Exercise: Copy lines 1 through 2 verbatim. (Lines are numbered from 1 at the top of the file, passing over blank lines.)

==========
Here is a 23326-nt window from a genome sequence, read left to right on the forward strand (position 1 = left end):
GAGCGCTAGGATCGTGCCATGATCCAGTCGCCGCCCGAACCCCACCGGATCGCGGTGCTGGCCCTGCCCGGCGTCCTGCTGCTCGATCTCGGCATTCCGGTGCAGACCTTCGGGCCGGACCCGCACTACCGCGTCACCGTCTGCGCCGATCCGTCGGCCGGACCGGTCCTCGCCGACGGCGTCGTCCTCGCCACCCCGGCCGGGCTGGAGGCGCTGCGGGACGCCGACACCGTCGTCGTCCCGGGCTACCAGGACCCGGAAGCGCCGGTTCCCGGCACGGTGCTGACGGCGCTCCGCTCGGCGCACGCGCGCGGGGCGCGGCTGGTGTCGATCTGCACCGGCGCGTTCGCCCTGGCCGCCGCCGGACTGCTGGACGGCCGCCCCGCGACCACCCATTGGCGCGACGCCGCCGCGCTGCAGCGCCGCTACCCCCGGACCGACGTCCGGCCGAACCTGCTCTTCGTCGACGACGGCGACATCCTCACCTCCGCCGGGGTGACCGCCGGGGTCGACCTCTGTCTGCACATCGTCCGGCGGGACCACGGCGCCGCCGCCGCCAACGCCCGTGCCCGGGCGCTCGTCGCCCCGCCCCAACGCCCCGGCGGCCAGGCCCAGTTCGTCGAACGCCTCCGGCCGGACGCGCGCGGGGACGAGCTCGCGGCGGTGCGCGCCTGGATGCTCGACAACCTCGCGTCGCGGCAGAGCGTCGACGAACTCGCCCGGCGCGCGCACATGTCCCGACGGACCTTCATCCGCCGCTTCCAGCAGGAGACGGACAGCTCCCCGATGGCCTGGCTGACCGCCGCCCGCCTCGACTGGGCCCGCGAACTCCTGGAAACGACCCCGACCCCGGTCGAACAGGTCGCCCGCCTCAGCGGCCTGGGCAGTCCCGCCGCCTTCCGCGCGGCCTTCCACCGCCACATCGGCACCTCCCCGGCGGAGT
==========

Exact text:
Here is a 23326-nt window from a genome sequence, read left to right on the forward strand (position 1 = left end):
GAGCGCTAGGATCGTGCCATGATCCAGTCGCCGCCCGAACCCCACCGGATCGCGGTGCTGGCCCTGCCCGGCGTCCTGCTGCTCGATCTCGGCATTCCGGTGCAGACCTTCGGGCCGGACCCGCACTACCGCGTCACCGTCTGCGCCGATCCGTCGGCCGGACCGGTCCTCGCCGACGGCGTCGTCCTCGCCACCCCGGCCGGGCTGGAGGCGCTGCGGGACGCCGACACCGTCGTCGTCCCGGGCTACCAGGACCCGGAAGCGCCGGTTCCCGGCACGGTGCTGACGGCGCTCCGCTCGGCGCACGCGCGCGGGGCGCGGCTGGTGTCGATCTGCACCGGCGCGTTCGCCCTGGCCGCCGCCGGACTGCTGGACGGCCGCCCCGCGACCACCCATTGGCGCGACGCCGCCGCGCTGCAGCGCCGCTACCCCCGGACCGACGTCCGGCCGAACCTGCTCTTCGTCGACGACGGCGACATCCTCACCTCCGCCGGGGTGACCGCCGGGGTCGACCTCTGTCTGCACATCGTCCGGCGGGACCACGGCGCCGCCGCCGCCAACGCCCGTGCCCGGGCGCTCGTCGCCCCGCCCCAACGCCCCGGCGGCCAGGCCCAGTTCGTCGAACGCCTCCGGCCGGACGCGCGCGGGGACGAGCTCGCGGCGGTGCGCGCCTGGATGCTCGACAACCTCGCGTCGCGGCAGAGCGTCGACGAACTCGCCCGGCGCGCGCACATGTCCCGACGGACCTTCATCCGCCGCTTCCAGCAGGAGACGGACAGCTCCCCGATGGCCTGGCTGACCGCCGCCCGCCTCGACTGGGCCCGCGAACTCCTGGAAACGACCCCGACCCCGGTCGAACAGGTCGCCCGCCTCAGCGGCCTGGGCAGTCCCGCCGCCTTCCGCGCGGCCTTCCACCGCCACATCGGCACCTCCCCGGCGGAGT